And since the 9/11 terrorist attacks, anti-government groups have racked up a death toll on par with that of Islamist extremists, according to New America, a think tank, which keeps a database on terrorist incidents. Until the Pulse nightclub shooting in Orlando, Florida, in 2016, in which a New York man pledging allegiance to the Islamic State killed 49 people, far-right extremism caused more deaths in the United States than did jihad.
“The trend lines look very similar,” David Sterman, a terrorism analyst with New America, told FP.
According to a 2015 survey of nearly 400 law enforcement agencies at the federal, state, and local levels, authorities considered anti-government violent extremists, rather than radicalized Muslims, to be “the most severe threat of political violence that they face.”
And that threat may be growing. The former U.S. counterterrorism official said recent intelligence briefings showed an uptick in domestic threats associated with white nationalists and anti-government groups. Police officers are being threatened by these groups as well, the official said — and are even being infiltrated by them, according to a classified FBI counterterrorism policy guide from April 2015.
“There’s a more regular occurrence of this kind of reporting obviously than with ISIS-inspired threats,” the official said, using an alternate acronym for the Islamic State.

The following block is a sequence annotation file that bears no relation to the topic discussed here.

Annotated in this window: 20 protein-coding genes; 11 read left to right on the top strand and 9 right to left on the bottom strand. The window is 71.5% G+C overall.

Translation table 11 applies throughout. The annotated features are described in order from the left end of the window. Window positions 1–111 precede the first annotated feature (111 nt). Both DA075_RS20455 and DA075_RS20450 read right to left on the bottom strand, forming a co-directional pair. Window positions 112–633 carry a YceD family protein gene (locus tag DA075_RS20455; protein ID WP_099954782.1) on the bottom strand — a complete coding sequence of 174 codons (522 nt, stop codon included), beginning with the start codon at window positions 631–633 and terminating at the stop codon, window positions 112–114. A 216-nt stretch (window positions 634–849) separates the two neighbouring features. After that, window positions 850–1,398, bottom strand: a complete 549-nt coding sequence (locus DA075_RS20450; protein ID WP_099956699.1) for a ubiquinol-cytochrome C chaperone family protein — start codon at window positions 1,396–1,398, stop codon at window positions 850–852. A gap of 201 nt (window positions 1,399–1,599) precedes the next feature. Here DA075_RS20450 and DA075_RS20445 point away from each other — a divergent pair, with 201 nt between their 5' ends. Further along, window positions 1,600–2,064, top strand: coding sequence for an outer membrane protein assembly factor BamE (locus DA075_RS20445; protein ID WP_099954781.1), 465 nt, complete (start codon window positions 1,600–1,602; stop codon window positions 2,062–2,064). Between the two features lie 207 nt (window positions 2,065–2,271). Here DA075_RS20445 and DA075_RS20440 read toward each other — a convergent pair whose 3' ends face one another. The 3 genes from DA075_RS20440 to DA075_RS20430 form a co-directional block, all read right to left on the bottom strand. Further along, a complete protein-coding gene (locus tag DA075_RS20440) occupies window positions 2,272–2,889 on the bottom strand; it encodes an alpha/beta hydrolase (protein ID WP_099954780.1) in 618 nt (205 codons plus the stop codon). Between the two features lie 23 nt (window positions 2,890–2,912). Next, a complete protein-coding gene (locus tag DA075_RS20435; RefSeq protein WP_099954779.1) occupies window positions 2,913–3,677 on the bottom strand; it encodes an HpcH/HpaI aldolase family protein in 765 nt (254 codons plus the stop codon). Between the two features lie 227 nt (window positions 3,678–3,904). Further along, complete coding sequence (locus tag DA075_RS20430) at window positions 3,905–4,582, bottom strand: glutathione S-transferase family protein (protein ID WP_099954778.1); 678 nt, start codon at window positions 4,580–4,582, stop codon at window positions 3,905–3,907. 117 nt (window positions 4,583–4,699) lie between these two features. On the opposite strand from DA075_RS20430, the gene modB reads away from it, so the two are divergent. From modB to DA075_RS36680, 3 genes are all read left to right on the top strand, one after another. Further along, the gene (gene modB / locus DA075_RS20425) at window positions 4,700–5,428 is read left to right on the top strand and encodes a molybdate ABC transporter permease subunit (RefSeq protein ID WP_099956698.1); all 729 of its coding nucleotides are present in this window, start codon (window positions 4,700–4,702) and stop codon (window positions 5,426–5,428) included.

In many respects, the Trump administration is merely trying to further a yearslong effort by conservatives to narrow U.S. counterterrorism strategy to focus on the threat from Islamist radicals. In 2009, DHS reportedly disowned a paper on “right-wing extremism” under political pressure from conservatives. During former President Barack Obama’s administration, DHS had already cut analysts and funding and lessened intelligence sharing with state and local authorities dedicated to the issue, according to another former senior counterterrorism official.
That official told FP that the day-to-day focus on right-wing extremism functionally disappeared years ago. “Since then, law enforcement and intelligence work by the department has not looked at right-wing extremism in any substantive way,” the official said.
And while the debate over extremism plays out in Washington, refugees continue to bear the cost. The official said the Trump team is using language around the refugee vetting process that was once reserved for terrorism and extremism.
“[The] refugee vetting process is as close to a security scrub as getting a higher-degree, secret-level clearance in the U.S. government,” the official said. White House charges that there’s not enough scrutiny for refugees, including mothers and young children, is a “bit more than insane — that’s a little unhinged.”
Update, Feb. 15 2017, 4:22 pm ET: This piece was updated to include the latest Hate Map from the Southern Poverty Law Center.
Photo credit: GABRIEL BOUYS/AFP/Getty Images